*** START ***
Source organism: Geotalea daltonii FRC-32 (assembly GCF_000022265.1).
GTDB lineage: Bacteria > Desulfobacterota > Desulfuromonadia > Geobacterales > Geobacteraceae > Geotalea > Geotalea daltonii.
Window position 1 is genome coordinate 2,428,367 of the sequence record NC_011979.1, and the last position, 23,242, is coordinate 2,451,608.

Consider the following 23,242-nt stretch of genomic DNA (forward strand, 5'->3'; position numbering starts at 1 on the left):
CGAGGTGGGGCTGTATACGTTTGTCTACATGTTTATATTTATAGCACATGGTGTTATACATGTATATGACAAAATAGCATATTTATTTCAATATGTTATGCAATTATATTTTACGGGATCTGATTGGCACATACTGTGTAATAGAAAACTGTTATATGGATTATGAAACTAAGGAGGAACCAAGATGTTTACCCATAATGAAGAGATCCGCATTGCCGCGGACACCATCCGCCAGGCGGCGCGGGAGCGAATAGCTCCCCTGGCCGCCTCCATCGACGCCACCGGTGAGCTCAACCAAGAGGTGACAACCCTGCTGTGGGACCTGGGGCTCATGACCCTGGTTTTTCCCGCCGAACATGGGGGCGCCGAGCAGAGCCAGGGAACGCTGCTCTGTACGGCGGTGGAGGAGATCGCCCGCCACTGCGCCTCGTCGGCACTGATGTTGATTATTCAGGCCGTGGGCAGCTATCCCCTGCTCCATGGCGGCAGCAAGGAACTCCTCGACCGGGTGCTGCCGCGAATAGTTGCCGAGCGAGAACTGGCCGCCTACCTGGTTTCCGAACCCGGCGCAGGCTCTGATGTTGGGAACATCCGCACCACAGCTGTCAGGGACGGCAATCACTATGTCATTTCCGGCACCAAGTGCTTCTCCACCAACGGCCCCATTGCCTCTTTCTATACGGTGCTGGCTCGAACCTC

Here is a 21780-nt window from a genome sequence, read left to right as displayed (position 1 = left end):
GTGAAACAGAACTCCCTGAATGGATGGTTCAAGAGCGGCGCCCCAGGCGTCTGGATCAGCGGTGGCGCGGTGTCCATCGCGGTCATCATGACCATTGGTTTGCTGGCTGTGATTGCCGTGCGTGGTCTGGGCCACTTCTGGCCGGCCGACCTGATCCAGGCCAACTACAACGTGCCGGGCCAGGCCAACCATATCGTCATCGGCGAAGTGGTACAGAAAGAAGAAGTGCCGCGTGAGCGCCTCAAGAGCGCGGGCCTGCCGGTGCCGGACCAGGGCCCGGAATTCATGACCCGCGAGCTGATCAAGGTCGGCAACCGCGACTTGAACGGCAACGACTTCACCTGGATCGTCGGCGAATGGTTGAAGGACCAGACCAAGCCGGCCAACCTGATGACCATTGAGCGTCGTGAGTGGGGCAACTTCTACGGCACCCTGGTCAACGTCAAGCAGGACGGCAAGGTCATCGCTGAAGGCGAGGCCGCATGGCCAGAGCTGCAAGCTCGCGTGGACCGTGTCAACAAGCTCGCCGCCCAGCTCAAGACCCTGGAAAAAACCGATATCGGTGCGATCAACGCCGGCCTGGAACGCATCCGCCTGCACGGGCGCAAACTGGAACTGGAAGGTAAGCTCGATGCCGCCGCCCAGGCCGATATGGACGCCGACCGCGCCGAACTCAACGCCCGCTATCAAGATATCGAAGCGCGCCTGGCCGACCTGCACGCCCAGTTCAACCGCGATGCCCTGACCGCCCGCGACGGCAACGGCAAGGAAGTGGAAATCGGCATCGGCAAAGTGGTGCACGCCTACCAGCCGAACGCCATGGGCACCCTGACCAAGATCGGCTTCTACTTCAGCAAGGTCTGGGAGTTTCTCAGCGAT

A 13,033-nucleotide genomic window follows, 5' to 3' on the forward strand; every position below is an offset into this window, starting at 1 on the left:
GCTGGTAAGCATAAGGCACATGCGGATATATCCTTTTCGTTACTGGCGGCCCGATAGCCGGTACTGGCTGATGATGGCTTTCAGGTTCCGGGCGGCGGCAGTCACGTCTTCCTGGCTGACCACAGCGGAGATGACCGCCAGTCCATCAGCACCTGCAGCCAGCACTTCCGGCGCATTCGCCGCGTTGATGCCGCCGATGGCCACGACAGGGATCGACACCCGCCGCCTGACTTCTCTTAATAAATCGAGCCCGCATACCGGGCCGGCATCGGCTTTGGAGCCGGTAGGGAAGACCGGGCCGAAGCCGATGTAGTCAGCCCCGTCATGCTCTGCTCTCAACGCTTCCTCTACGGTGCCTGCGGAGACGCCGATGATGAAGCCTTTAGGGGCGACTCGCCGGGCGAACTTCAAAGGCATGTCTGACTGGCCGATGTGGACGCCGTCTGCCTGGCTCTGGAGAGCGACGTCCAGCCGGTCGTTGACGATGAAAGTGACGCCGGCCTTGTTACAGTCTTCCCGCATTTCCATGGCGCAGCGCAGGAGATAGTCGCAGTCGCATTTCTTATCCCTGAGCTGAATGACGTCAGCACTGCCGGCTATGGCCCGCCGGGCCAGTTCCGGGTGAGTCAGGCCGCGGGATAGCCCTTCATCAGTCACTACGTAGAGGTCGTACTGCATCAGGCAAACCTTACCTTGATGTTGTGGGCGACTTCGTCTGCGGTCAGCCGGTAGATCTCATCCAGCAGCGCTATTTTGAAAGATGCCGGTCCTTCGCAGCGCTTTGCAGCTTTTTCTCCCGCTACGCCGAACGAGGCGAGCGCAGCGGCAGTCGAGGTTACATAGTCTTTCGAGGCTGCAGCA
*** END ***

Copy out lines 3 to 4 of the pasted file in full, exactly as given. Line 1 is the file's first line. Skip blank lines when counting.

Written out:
Window position 1 is genome coordinate 2,428,367 of the sequence record NC_011979.1, and the last position, 23,242, is coordinate 2,451,608.

Consider the following 23,242-nt stretch of genomic DNA (forward strand, 5'->3'; position numbering starts at 1 on the left):